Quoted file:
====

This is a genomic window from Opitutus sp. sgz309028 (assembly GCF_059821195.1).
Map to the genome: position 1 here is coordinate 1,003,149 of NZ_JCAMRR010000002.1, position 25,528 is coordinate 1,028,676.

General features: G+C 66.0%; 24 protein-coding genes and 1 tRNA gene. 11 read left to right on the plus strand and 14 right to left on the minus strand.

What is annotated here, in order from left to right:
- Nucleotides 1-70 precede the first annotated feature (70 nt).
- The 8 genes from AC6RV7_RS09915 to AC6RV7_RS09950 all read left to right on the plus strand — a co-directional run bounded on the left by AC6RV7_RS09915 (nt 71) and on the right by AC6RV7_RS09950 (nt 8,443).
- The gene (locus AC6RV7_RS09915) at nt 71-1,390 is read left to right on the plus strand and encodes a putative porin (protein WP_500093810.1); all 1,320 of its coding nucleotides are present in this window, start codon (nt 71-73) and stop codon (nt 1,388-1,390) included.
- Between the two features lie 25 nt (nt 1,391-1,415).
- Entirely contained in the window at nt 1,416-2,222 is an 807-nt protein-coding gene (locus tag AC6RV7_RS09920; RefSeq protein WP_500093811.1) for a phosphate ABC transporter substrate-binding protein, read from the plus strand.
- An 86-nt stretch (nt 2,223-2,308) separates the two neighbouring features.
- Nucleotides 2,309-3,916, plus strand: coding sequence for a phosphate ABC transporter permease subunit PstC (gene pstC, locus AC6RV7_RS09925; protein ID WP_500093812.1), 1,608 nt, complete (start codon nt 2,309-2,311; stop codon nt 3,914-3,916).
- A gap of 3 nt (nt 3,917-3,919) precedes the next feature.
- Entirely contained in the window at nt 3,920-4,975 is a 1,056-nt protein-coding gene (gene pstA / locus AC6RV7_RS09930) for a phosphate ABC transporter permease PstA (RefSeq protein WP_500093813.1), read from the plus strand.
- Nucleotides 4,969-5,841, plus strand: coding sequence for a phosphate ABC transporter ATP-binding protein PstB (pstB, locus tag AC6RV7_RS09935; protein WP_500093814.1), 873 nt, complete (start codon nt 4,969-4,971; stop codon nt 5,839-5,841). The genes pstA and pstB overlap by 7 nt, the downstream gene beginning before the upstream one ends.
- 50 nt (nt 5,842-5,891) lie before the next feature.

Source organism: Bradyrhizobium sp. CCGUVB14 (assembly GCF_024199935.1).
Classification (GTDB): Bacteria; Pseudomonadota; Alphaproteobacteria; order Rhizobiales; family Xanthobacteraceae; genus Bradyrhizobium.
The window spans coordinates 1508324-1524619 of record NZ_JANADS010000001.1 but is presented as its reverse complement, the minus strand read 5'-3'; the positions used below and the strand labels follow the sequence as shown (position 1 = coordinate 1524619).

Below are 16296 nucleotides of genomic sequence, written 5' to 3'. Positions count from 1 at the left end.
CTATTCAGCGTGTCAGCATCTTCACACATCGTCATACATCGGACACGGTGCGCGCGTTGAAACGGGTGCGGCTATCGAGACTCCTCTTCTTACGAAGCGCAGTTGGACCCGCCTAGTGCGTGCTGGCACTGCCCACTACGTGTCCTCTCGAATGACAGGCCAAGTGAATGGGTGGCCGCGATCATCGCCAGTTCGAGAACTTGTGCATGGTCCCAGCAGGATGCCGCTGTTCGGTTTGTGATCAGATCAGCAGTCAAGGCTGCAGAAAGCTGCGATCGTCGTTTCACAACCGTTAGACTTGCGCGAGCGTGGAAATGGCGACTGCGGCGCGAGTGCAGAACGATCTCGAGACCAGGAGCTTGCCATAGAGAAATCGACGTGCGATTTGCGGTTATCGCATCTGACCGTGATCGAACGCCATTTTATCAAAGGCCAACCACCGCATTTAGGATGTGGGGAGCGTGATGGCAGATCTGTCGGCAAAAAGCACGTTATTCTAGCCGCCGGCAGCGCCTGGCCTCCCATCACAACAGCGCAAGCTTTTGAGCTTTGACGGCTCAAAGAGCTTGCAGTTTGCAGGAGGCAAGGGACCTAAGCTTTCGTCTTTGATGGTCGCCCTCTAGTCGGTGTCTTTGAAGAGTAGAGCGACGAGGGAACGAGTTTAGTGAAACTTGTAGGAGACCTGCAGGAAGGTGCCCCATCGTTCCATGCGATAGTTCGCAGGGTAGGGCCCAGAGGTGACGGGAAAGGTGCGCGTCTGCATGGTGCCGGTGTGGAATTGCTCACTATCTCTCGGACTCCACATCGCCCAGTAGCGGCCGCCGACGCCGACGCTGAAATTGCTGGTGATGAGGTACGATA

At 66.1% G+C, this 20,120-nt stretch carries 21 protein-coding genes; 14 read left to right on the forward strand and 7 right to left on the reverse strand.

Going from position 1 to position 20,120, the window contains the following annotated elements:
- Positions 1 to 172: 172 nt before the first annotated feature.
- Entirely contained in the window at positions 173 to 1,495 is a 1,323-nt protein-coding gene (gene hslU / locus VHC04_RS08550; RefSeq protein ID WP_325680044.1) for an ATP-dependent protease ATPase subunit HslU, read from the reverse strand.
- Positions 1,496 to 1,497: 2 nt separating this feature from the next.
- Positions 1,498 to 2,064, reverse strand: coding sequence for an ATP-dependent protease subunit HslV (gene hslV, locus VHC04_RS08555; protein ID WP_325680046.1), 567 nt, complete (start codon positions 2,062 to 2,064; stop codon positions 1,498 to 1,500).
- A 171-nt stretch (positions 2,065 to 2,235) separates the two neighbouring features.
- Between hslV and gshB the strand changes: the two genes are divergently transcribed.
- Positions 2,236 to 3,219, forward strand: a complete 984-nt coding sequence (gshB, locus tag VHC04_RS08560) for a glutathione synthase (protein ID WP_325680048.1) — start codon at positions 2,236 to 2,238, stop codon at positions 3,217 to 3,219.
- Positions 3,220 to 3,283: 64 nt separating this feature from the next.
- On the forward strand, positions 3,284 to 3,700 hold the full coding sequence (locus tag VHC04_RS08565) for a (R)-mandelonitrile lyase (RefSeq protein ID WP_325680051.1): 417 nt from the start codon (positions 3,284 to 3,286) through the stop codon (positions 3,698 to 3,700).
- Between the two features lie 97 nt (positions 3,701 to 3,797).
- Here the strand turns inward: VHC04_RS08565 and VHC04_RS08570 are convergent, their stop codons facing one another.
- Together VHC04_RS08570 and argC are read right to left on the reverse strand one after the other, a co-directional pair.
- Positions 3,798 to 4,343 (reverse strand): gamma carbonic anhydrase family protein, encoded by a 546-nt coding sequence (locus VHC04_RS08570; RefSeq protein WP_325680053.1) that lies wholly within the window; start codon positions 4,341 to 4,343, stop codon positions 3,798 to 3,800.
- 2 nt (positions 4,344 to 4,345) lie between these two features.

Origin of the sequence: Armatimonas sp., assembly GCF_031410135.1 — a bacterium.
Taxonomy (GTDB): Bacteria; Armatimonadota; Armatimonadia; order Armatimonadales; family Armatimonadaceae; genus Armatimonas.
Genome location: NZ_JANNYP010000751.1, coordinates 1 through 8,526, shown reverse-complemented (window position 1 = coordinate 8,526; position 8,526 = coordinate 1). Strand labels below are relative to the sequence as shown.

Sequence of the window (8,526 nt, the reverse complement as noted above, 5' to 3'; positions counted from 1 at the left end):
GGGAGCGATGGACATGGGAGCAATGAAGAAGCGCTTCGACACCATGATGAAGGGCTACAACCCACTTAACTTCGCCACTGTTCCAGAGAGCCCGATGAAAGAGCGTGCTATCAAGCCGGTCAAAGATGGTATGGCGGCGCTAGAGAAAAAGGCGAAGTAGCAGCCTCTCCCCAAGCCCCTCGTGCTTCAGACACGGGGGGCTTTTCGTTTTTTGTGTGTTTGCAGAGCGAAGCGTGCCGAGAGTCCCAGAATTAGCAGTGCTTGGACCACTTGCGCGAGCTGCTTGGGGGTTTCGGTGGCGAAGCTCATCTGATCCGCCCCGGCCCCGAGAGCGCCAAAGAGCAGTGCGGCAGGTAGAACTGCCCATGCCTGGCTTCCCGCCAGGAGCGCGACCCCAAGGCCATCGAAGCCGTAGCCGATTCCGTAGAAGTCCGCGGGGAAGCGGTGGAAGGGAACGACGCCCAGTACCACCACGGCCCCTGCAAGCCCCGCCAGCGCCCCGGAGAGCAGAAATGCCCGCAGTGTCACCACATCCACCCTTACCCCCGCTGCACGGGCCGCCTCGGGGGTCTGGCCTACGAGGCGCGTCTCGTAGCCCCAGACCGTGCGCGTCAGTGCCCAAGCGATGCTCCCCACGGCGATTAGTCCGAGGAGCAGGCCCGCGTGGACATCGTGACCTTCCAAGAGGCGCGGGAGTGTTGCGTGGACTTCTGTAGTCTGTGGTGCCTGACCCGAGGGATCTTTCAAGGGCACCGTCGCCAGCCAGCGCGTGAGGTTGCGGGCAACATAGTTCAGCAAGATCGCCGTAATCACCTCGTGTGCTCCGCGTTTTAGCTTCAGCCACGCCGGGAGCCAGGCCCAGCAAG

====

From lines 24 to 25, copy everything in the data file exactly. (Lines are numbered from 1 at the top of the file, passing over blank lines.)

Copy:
- Entirely contained in the window at positions 173 to 1,495 is a 1,323-nt protein-coding gene (gene hslU / locus VHC04_RS08550; RefSeq protein ID WP_325680044.1) for an ATP-dependent protease ATPase subunit HslU, read from the reverse strand.
- Positions 1,496 to 1,497: 2 nt separating this feature from the next.